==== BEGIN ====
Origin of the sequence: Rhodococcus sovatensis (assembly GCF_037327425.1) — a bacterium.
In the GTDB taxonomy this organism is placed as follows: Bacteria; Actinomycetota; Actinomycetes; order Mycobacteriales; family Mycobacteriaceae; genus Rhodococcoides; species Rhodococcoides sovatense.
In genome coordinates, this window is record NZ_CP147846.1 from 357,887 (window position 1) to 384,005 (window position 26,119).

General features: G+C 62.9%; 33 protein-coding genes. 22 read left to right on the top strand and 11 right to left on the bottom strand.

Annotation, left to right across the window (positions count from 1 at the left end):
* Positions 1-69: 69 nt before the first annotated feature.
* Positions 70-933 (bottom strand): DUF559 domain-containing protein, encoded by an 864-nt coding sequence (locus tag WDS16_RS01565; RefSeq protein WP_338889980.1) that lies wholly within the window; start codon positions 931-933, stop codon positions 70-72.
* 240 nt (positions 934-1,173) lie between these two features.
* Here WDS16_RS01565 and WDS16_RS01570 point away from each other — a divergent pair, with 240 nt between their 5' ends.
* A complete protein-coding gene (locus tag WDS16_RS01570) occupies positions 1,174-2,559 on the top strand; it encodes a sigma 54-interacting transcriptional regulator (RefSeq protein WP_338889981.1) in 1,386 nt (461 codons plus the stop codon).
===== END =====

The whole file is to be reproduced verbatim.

Origin of the sequence: Rhodococcus sovatensis (assembly GCF_037327425.1) — a bacterium.
In the GTDB taxonomy this organism is placed as follows: Bacteria; Actinomycetota; Actinomycetes; order Mycobacteriales; family Mycobacteriaceae; genus Rhodococcoides; species Rhodococcoides sovatense.
In genome coordinates, this window is record NZ_CP147846.1 from 357,887 (window position 1) to 384,005 (window position 26,119).

General features: G+C 62.9%; 33 protein-coding genes. 22 read left to right on the top strand and 11 right to left on the bottom strand.

Annotation, left to right across the window (positions count from 1 at the left end):
* Positions 1-69: 69 nt before the first annotated feature.
* Positions 70-933 (bottom strand): DUF559 domain-containing protein, encoded by an 864-nt coding sequence (locus tag WDS16_RS01565; RefSeq protein WP_338889980.1) that lies wholly within the window; start codon positions 931-933, stop codon positions 70-72.
* 240 nt (positions 934-1,173) lie between these two features.
* Here WDS16_RS01565 and WDS16_RS01570 point away from each other — a divergent pair, with 240 nt between their 5' ends.
* A complete protein-coding gene (locus tag WDS16_RS01570) occupies positions 1,174-2,559 on the top strand; it encodes a sigma 54-interacting transcriptional regulator (RefSeq protein WP_338889981.1) in 1,386 nt (461 codons plus the stop codon).